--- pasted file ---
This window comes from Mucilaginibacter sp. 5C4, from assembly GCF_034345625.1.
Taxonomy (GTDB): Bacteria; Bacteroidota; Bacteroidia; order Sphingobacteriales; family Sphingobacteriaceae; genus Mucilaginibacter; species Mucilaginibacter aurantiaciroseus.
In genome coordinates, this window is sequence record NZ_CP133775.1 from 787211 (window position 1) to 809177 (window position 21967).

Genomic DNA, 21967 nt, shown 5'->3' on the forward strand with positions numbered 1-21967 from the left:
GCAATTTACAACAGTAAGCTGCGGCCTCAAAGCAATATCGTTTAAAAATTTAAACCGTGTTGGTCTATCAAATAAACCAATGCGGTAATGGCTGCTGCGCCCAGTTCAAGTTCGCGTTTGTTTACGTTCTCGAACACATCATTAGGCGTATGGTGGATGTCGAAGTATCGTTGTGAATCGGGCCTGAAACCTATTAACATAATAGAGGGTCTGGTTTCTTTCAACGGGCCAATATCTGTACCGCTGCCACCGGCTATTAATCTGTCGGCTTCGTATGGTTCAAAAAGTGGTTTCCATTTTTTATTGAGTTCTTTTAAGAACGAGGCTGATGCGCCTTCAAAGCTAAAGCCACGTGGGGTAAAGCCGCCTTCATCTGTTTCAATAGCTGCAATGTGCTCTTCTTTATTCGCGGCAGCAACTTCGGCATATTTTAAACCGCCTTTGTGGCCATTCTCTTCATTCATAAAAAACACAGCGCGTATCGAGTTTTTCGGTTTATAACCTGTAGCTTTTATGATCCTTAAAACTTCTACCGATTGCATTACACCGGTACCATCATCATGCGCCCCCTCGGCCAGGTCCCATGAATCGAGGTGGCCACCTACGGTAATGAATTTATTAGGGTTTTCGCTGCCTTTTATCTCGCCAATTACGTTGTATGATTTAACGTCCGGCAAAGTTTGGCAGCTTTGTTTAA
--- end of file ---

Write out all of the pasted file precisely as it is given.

This window comes from Mucilaginibacter sp. 5C4, from assembly GCF_034345625.1.
Taxonomy (GTDB): Bacteria; Bacteroidota; Bacteroidia; order Sphingobacteriales; family Sphingobacteriaceae; genus Mucilaginibacter; species Mucilaginibacter aurantiaciroseus.
In genome coordinates, this window is sequence record NZ_CP133775.1 from 787211 (window position 1) to 809177 (window position 21967).

Genomic DNA, 21967 nt, shown 5'->3' on the forward strand with positions numbered 1-21967 from the left:
GCAATTTACAACAGTAAGCTGCGGCCTCAAAGCAATATCGTTTAAAAATTTAAACCGTGTTGGTCTATCAAATAAACCAATGCGGTAATGGCTGCTGCGCCCAGTTCAAGTTCGCGTTTGTTTACGTTCTCGAACACATCATTAGGCGTATGGTGGATGTCGAAGTATCGTTGTGAATCGGGCCTGAAACCTATTAACATAATAGAGGGTCTGGTTTCTTTCAACGGGCCAATATCTGTACCGCTGCCACCGGCTATTAATCTGTCGGCTTCGTATGGTTCAAAAAGTGGTTTCCATTTTTTATTGAGTTCTTTTAAGAACGAGGCTGATGCGCCTTCAAAGCTAAAGCCACGTGGGGTAAAGCCGCCTTCATCTGTTTCAATAGCTGCAATGTGCTCTTCTTTATTCGCGGCAGCAACTTCGGCATATTTTAAACCGCCTTTGTGGCCATTCTCTTCATTCATAAAAAACACAGCGCGTATCGAGTTTTTCGGTTTATAACCTGTAGCTTTTATGATCCTTAAAACTTCTACCGATTGCATTACACCGGTACCATCATCATGCGCCCCCTCGGCCAGGTCCCATGAATCGAGGTGGCCACCTACGGTAATGAATTTATTAGGGTTTTCGCTGCCTTTTATCTCGCCAATTACGTTGTATGATTTAACGTCCGGCAAAGTTTGGCAGCTTTGTTTAA